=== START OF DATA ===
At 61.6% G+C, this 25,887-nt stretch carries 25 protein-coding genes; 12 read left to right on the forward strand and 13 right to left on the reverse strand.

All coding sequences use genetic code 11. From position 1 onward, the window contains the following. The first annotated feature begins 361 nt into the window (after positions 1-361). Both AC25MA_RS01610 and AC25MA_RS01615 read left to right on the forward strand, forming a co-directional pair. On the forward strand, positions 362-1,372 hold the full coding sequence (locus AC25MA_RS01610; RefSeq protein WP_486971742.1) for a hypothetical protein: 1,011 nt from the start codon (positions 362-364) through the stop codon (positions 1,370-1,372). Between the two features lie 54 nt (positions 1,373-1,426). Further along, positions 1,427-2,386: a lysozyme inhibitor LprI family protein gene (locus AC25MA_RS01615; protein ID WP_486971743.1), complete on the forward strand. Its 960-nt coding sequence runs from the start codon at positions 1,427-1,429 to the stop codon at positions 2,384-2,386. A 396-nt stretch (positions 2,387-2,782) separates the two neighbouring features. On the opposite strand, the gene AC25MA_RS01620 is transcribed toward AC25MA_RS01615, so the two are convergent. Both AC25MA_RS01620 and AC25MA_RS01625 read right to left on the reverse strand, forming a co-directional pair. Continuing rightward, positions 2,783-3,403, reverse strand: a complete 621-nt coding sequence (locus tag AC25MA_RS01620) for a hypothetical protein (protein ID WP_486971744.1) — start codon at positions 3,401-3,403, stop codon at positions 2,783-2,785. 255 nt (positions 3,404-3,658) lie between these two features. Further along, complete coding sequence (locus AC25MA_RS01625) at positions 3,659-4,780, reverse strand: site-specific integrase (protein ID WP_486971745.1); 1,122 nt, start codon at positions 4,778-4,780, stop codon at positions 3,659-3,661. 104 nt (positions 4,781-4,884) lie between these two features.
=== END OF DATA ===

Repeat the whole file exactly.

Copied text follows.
At 61.6% G+C, this 25,887-nt stretch carries 25 protein-coding genes; 12 read left to right on the forward strand and 13 right to left on the reverse strand.

All coding sequences use genetic code 11. From position 1 onward, the window contains the following. The first annotated feature begins 361 nt into the window (after positions 1-361). Both AC25MA_RS01610 and AC25MA_RS01615 read left to right on the forward strand, forming a co-directional pair. On the forward strand, positions 362-1,372 hold the full coding sequence (locus AC25MA_RS01610; RefSeq protein WP_486971742.1) for a hypothetical protein: 1,011 nt from the start codon (positions 362-364) through the stop codon (positions 1,370-1,372). Between the two features lie 54 nt (positions 1,373-1,426). Further along, positions 1,427-2,386: a lysozyme inhibitor LprI family protein gene (locus AC25MA_RS01615; protein ID WP_486971743.1), complete on the forward strand. Its 960-nt coding sequence runs from the start codon at positions 1,427-1,429 to the stop codon at positions 2,384-2,386. A 396-nt stretch (positions 2,387-2,782) separates the two neighbouring features. On the opposite strand, the gene AC25MA_RS01620 is transcribed toward AC25MA_RS01615, so the two are convergent. Both AC25MA_RS01620 and AC25MA_RS01625 read right to left on the reverse strand, forming a co-directional pair. Continuing rightward, positions 2,783-3,403, reverse strand: a complete 621-nt coding sequence (locus tag AC25MA_RS01620) for a hypothetical protein (protein ID WP_486971744.1) — start codon at positions 3,401-3,403, stop codon at positions 2,783-2,785. 255 nt (positions 3,404-3,658) lie between these two features. Further along, complete coding sequence (locus AC25MA_RS01625) at positions 3,659-4,780, reverse strand: site-specific integrase (protein ID WP_486971745.1); 1,122 nt, start codon at positions 4,778-4,780, stop codon at positions 3,659-3,661. 104 nt (positions 4,781-4,884) lie between these two features.